How LGBTQ+ Gen Z graduates can find an inclusive employer: ‘Use all the tools you have’
As the month of May welcomes new graduates from universities and colleges in the US, Andrew McCaskill, a career expert at LinkedIn, has advice on how LGBTQ+ Gen Z people beginning their careers can find an inclusive employer.
A 2021 poll from Gallup shows that seven per cent of adults in the US identify as LGBTQ+, which is double the percentage from when the polling company first measured it in 2012.
Within the Gen Z demographic, 20 per cent identify as LGBTQ+. But despite this, 2023 will be a record-breaking year for anti-LGBTQ+ legislation at state level, with new laws rolling back anti-discrimination protections for queer employees.
For the LGBTQ+ community in the US, the workplace is becoming more of a safe space than wider society. A report from LinkedIn found that 75 per cent of LGBTQ+ professionals said that it is important for them to work at a company where they could feel comfortable bringing their full self to the workplace.
Fifty-four per cent said that their professional networks were supportive when they came out at work, while almost a quarter are still in the closet because they don’t want their gender identity or sexuality to affect potential career-growth opportunities.
So, it’s probably never been more important to find an inclusive employer. These new professionals are more driven by purpose than older generations, with 90 per cent of young workers saying that finding values is an important factor in a job. On average, three out of four proactively seek out a job that aligns with their personal values.
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Now, LinkedIn has released a career resource guide for 2023, highlighting emerging trends in industries and locations for Gen Z professionals entering the US job market.
‘My advice to younger folks is use all the tools you have‘Andrew McCaskill, career expert at LinkedIn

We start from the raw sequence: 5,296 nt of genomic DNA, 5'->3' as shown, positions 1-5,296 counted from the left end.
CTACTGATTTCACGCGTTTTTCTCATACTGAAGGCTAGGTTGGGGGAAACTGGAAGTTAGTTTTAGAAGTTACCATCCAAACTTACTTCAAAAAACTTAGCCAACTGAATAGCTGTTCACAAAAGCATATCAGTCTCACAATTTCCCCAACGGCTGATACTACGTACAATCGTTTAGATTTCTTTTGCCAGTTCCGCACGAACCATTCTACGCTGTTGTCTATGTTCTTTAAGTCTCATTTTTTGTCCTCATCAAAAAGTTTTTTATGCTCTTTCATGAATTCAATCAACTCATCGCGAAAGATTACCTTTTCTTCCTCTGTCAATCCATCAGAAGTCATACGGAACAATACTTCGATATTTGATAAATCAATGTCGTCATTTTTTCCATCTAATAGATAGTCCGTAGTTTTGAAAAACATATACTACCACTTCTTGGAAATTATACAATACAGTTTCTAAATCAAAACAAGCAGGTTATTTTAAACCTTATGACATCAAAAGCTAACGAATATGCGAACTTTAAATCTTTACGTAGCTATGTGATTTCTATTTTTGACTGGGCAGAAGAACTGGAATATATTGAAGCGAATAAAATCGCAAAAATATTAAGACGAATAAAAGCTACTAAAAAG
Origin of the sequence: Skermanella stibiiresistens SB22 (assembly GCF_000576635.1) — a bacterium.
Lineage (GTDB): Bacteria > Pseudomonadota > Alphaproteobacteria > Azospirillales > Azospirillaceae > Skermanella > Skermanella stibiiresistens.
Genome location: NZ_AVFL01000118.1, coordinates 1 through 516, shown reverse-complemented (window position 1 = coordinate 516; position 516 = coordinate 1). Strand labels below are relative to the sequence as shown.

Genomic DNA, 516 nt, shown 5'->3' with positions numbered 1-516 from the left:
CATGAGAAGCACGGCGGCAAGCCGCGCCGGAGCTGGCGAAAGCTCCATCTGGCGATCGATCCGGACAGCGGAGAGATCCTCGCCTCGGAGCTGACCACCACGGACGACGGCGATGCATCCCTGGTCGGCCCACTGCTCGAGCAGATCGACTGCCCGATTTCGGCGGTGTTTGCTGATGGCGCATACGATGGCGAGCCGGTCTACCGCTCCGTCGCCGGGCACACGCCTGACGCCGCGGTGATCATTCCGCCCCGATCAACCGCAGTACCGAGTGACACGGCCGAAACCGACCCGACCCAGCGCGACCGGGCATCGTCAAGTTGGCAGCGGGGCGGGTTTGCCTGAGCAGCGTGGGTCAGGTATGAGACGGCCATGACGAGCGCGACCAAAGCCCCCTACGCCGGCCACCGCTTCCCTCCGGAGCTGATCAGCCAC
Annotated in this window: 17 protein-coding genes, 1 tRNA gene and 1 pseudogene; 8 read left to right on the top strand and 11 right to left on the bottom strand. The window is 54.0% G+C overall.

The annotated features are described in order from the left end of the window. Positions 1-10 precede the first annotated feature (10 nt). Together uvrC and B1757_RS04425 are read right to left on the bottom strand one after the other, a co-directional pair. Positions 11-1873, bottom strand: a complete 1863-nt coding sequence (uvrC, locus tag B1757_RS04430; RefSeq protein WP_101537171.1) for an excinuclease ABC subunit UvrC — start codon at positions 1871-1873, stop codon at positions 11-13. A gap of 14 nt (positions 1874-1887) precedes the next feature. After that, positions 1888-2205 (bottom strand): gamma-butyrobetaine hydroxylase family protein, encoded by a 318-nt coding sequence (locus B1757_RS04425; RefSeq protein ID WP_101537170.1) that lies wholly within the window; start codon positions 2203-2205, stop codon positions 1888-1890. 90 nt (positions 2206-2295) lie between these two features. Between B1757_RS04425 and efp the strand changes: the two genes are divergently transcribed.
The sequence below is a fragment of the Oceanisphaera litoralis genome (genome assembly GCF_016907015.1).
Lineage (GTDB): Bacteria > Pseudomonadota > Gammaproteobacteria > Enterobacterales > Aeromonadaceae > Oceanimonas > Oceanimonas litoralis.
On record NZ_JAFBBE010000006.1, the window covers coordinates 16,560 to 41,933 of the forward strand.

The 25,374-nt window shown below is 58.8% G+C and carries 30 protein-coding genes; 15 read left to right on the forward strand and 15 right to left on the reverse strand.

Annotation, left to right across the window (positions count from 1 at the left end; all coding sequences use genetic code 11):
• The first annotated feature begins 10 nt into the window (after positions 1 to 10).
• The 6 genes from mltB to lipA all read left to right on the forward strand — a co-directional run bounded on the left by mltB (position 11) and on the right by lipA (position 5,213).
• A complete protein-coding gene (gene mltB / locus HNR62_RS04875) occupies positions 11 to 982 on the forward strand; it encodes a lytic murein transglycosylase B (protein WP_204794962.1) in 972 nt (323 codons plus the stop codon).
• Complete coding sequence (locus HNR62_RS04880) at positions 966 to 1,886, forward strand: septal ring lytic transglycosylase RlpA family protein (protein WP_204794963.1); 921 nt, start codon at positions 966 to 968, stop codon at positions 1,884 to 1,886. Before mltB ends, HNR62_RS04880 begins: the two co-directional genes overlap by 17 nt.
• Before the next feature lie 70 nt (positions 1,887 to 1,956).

So how can young LGBTQ+ professionals find a workplace that will truly value them?
McCaskill, believes it involves a combination of research and asking questions during the interview process.
“An interview is a two-way process,” he tells PinkNews. “It’s an opportunity for you to understand if the role is right for you.”
“My advice to younger folks is to use all the tools you have to find a welcoming culture before you accept the offer. Research [the company’s] community engagement history and see if they’ve made and honoured public commitments to LGBTQ+ inclusion.”
McCaskill suggests asking questions around bias training for managers, LGBTQ+ networks and the company culture.
“We have to be just as intentional about finding the right fit as the companies interviewing us are,” he says.
Prior to the interview phase, there are a few ways to find out how queer-friendly a potential employer is. “See if the company you’re applying at takes part in the Human Right Campaign’s annual Corporate Equality Index,” McCaskill suggests.
The index rates the LGBTQ+ inclusivity of a company’s policies and practices.
McCaskill says to be on the lookout for inclusive language within any benefits offered, such as health or insurance cover for a partner, trans-inclusive healthcare and family formation.
He also advises tapping into personal networks to “reach out and ask questions about the workplace culture directly”.
‘We often didn’t know what a culture was like until we got in it‘Andrew McCaskill, career expert at LinkedIn
McCaskill admits that some LGTBQ+ professionals still hesitate being out at work – LinkedIn’s data suggests that more than 53 per cent of LGBTQ+ workers hide their identity in the workplace. Many say that fear of discrimination, and frequently feeling unwanted, keep them from living their authentic lives.
However, he believes younger LGBTQ+ professionals kicking off their careers have better access to finding out how welcoming a business culture is to queer employees than when he was starting out.
“For most of my generation, it was a wait and hope-for-the-best situation. We often didn’t know what a culture was like until we got in it.”
‘Queer people are queer all year long, not just 30 days in June‘Andrew McCaskill, career expert at Linkedin
Employers need to provide for and support their LGBTQ+ Gen Z employees, he says, and this includes understanding the toll of anti-LGBTQ+ headlines and laws being written. If not, those employees will simply quit.
LinkedIn data shows that 36 per cent of LGBTQ+ professionals would consider leaving their current company if they don’t take a firm stance against discrimination and news stories that have a negative impact on the queer community.
“There’s a greater expectation for organisations to speak out about ongoing anti-LGBTQ+ violence and legislation. We live in an era where employees, especially Gen Z, are looking to companies to stand up for causes that align with their values.”
“Queer people are queer all year long, not just 30 days in June [Pride month]. Employees want to feel safe and included the other 11 months of the year, too,” McCaskill points out.
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